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Maine CDC to allow schools that participate in COVID-19 pooled testing to drop 3-foot spacing requirement

The state said 30 percent of a school's population must participate in order to change the three-foot spacing requirement to a "recommendation."

PORTLAND, Maine — Maine schools that participate in the new COVID-19 pooled testing program could be allowed to drop the three-foot spacing requirement if those schools reach a certain amount of students that take part.

The guidance from DHHS, released Monday, said that if 30% of a school's population participates in the pooled testing program, they no longer have to follow the three-foot spacing requirement, which would allow more kids to be in classrooms learning in-person.

Pooled testing involves testing entire classrooms for COVID-19 on a regular basis. If any of those samples in the batch are positive, the class is retested, and anyone who tests positive must quarantine.

Maine CDC Director Dr. Nirav Shah and Maine DHHS Commissioner Jeanne Lambrew said during Wednesday's press briefing that this type of frequent testing allows them to catch positive cases more quickly.

Dr. Shah said it also allows students to participate in extra-curricular activities without having to quarantine even if they are a close contact to someone who tests positive for COVID-19.

"If we're testing them on a regular basis, the likelihood that they become infectious and spread it is low because we'll catch it through the testing," said Dr. Shah. "That means that for the student, one of the benefits, one of the incentives to participate in pooled testing, is that they can participate in extracurriculars that they love and not necessarily need to be out in the event that they happen to be a close contact."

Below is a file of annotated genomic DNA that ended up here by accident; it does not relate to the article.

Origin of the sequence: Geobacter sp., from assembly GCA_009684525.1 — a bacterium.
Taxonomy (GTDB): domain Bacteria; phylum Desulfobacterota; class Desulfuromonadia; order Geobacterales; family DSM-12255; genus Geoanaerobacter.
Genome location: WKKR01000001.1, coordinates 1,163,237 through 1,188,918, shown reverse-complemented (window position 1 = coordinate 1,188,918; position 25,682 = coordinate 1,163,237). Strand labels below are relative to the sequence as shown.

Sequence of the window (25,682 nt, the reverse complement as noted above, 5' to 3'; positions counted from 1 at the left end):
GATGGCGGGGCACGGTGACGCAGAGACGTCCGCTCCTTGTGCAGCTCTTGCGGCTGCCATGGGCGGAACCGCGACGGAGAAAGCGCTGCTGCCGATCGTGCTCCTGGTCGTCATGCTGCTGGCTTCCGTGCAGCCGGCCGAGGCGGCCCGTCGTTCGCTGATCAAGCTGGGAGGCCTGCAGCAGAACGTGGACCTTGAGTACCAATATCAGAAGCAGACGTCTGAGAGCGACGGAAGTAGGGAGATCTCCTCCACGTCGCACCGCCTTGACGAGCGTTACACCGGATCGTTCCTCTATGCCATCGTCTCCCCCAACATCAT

Parents need to sign consent forms for kids to participate in the testing.

The Department of Education is hosting a webinar for parents on pooled testing on Thursday night from 6:30 p.m. to 7:30 p.m. You can register here.

School districts across Maine now in the midst of scheduling and hosting COVID-19 clinics for students that are eligible for the vaccine.

In an email from the Department of Education, a spokesperson wrote, 

At this time, schools that participate in the pooled testing program may reduce distance between students below 3 feet, if they so choose. The Department continues to recommend that three feet be maintained where possible. This, along with the changes in physical distance requirements for adults that are effective immediately, will help address the spacing limitations. We are hopeful that these additional options, paired with widespread vaccination in Maine, will aid all schools in a full return for the 2021-2022 school year.

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